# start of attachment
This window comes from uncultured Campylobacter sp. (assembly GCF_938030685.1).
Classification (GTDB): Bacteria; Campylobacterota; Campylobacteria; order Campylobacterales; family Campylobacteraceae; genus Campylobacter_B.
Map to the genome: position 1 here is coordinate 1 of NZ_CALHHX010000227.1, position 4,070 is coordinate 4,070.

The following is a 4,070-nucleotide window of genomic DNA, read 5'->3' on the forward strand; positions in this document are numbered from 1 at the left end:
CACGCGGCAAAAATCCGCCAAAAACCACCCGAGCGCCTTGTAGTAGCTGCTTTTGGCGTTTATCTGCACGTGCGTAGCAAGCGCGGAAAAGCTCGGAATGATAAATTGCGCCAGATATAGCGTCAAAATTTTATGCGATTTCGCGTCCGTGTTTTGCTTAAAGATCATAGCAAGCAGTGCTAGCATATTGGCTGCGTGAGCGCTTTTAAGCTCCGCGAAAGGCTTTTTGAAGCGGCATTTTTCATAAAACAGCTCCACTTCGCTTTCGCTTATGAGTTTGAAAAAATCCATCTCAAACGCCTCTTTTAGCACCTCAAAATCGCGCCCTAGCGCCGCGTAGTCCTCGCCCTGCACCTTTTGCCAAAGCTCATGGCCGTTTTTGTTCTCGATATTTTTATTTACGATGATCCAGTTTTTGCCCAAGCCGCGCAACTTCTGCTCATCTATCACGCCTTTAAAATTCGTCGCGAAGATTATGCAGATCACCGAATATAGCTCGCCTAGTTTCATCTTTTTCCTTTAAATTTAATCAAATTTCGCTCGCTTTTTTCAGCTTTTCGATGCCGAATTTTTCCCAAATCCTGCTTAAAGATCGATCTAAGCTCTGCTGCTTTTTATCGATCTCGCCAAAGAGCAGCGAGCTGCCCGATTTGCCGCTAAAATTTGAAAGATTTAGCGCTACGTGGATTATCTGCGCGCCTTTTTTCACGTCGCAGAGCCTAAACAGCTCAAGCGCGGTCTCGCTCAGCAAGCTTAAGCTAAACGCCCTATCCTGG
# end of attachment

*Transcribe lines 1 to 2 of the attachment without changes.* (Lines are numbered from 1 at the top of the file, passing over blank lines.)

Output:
This window comes from uncultured Campylobacter sp. (assembly GCF_938030685.1).
Classification (GTDB): Bacteria; Campylobacterota; Campylobacteria; order Campylobacterales; family Campylobacteraceae; genus Campylobacter_B.